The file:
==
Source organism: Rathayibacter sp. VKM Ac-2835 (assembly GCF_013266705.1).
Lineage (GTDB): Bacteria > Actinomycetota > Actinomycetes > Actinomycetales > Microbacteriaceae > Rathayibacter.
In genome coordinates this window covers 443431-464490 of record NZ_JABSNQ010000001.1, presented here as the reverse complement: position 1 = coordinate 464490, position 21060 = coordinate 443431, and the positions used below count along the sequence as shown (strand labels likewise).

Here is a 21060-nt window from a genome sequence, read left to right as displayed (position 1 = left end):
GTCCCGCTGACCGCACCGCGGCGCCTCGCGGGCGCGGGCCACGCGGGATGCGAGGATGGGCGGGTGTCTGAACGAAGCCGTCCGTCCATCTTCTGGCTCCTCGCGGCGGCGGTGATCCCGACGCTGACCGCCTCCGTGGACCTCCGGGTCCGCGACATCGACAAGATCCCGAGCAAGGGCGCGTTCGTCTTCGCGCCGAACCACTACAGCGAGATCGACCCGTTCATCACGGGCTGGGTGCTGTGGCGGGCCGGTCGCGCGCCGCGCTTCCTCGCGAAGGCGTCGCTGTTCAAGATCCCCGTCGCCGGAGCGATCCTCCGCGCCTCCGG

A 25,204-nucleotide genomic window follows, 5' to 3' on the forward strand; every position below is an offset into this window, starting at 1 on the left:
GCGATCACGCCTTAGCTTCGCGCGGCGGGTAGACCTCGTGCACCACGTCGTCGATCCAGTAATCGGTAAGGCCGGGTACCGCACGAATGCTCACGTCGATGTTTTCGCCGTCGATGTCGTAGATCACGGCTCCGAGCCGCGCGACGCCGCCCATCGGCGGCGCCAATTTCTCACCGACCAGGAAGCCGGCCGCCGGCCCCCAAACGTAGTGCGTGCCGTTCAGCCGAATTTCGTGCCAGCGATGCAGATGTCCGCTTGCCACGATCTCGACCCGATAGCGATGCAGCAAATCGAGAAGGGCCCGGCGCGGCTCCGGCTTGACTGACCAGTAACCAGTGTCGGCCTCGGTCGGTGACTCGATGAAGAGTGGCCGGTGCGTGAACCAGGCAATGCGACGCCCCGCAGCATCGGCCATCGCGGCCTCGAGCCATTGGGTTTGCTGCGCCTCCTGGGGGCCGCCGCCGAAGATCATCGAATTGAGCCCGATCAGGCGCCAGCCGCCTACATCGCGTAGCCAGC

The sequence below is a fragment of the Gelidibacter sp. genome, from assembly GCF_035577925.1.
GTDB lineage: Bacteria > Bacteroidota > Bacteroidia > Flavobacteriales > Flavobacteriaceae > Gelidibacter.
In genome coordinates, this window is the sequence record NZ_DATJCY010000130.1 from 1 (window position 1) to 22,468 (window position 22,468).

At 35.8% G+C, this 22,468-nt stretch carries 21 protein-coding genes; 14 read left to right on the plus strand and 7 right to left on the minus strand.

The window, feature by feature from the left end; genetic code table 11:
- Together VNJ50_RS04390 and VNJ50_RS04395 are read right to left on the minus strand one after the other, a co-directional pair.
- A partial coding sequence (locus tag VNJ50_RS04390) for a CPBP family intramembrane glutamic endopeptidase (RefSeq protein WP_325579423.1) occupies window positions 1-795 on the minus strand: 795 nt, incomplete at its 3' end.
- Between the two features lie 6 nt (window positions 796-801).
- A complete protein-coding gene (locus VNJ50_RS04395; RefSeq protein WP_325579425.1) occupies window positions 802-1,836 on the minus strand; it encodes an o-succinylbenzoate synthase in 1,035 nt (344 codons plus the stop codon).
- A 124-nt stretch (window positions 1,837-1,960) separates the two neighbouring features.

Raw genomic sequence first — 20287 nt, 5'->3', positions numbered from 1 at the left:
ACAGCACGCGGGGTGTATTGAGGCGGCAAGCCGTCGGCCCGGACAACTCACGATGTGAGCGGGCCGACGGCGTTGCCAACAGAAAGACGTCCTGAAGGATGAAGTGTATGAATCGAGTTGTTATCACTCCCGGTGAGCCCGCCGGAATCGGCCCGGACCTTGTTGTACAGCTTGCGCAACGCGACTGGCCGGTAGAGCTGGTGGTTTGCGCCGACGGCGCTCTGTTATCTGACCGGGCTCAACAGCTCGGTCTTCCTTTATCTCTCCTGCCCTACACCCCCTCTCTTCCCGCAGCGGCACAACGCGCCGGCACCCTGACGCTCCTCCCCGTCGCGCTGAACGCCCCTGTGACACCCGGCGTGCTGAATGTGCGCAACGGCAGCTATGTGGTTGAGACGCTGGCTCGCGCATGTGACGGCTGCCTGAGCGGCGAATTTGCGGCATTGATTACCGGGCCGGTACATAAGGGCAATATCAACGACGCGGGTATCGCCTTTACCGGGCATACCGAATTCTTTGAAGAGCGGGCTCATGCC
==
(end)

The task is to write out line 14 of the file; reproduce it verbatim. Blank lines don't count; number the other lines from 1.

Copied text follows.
- A partial coding sequence (locus tag VNJ50_RS04390) for a CPBP family intramembrane glutamic endopeptidase (RefSeq protein WP_325579423.1) occupies window positions 1-795 on the minus strand: 795 nt, incomplete at its 3' end.